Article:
Philip Blumel: The overall loses are still shallow compared to the great gains of the late 20th century, but the pattern is consistent and ominous. Democracy is in retreat. Democratic norms such as free and fair elections and free expression are being shattered. The report sites evidence around the world including governments that find ways to control election results while sustaining the veneer and the mechanics of competitive balloting. Freedom House’s score for elections, for instance, have declined at twice the rate of other freedom indicators globally over the last three years.
Philip Blumel: Specifically, “The principle of term limits for executives, which have a long providence in democracies and spread around the world after the end of the Cold War is weakening.” According to Freedom House’s data, leaders in 34 countries have tried to revise term limits, and have been successful 31 times since the 13 year global decline began. A tax on term limits have been especially prominent in Africa, Latin America, and the former Soviet Union.
Philip Blumel: Challenging this trend, and perhaps in reaction to it, in the United States the term limits movement is resurgent and continues to bring competitive elections and regular rotation in office to new jurisdictions in every election cycle. Progress is also being made at the national level, where states are calling for a national amendment proposing convention to limit terms and empower voters.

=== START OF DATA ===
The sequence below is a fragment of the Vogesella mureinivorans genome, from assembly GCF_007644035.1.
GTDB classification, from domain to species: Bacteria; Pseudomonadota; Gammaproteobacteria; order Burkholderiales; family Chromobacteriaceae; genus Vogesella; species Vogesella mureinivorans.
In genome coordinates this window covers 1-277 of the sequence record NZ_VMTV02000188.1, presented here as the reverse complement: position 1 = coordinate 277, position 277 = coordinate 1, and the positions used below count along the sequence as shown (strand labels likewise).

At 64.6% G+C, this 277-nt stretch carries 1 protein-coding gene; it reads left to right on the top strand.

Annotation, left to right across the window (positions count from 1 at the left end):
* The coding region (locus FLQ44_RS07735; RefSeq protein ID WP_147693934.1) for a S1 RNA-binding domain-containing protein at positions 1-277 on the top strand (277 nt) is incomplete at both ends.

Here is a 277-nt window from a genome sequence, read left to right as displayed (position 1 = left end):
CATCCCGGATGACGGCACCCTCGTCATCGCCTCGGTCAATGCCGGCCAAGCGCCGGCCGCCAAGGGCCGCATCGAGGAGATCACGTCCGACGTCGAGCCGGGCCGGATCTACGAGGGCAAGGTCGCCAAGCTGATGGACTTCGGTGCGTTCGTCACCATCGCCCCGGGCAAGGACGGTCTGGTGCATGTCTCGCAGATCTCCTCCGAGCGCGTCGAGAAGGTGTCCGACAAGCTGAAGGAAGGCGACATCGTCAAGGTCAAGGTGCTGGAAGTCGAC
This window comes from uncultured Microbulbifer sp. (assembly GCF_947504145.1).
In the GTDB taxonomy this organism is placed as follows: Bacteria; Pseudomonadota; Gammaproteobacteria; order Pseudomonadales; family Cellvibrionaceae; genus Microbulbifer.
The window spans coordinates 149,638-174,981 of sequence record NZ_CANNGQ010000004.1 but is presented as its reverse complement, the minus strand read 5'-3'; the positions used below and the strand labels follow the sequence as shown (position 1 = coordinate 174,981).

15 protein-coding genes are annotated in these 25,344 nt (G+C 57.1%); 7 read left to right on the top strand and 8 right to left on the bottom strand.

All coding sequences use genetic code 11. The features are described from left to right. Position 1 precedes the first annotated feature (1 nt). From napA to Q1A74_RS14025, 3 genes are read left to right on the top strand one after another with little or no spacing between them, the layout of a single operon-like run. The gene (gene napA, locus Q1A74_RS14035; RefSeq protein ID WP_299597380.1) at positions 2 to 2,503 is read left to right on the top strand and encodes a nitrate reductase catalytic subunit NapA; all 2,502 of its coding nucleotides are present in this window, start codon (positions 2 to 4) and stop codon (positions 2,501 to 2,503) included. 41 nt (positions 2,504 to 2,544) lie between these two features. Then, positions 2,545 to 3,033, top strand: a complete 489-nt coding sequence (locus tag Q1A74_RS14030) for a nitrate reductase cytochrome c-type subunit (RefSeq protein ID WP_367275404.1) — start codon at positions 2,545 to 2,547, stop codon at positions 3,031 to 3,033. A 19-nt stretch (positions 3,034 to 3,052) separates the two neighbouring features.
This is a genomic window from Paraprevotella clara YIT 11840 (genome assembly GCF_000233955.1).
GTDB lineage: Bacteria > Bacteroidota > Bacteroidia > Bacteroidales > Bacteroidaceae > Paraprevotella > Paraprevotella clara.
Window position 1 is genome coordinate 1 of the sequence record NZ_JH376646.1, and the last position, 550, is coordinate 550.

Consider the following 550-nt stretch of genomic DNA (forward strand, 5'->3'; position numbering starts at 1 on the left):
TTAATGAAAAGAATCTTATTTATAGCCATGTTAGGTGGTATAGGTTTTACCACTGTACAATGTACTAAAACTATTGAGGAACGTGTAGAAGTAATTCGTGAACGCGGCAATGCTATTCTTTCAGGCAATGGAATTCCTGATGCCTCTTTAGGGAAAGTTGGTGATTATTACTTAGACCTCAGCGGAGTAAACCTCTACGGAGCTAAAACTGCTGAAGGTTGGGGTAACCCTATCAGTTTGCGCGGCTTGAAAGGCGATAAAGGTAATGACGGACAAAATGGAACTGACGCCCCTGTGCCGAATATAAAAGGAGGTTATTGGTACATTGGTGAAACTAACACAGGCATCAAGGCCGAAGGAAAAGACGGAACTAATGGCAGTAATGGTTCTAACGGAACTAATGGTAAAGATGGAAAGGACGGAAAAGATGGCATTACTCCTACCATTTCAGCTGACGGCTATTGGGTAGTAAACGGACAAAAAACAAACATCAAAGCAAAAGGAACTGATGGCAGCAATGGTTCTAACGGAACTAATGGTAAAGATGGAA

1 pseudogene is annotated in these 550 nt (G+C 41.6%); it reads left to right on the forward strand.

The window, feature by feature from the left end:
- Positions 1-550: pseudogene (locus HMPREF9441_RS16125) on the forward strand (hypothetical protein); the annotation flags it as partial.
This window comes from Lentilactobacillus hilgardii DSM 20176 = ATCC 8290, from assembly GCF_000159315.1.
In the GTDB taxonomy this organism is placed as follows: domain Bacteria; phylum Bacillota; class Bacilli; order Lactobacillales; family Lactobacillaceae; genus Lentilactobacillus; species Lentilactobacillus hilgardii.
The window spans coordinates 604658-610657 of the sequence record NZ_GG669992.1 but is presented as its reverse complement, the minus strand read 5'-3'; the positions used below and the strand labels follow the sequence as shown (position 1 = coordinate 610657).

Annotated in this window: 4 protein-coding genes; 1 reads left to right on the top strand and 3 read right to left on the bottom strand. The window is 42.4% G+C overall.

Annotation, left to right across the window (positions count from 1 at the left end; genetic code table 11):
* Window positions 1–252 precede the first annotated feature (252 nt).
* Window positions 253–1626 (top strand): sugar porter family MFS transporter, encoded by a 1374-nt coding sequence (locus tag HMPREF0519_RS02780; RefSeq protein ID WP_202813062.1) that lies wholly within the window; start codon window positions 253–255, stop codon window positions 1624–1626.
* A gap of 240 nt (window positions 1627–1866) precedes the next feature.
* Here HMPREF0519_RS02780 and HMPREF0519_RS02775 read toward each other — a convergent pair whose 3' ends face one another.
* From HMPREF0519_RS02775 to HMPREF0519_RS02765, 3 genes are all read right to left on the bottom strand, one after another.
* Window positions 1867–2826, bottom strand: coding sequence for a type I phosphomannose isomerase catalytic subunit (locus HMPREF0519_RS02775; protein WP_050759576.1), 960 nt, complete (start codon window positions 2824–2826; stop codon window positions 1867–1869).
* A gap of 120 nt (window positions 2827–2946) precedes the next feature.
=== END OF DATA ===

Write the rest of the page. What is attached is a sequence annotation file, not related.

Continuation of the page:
Philip Blumel: If we win, future editions of ‘Freedom in The World’ might tell the story of how the United States, by example, re-energized democracy across the globe. Let’s win and find out.
Philip Blumel: Nick, what do you plan on doing for Term Limits Day?
Nick Tomboulides: I’m organizing several sign waves in my community. I’ve been speaking out locally about Term Limits Day trying to gin up some enthusiasm. A lot of people don’t even know of the history of the Presidential Term Limits Amendment. So it’s been great to talk about how it was proposed and ratified in 1951, but what I’ve been doing is distributing signs to people in my community and on Term Limits Day, right around rush hour, we’re gonna to the busiest intersection in town, and we’re gonna wave signs and try to just raise awareness for term limits to people who are passing by.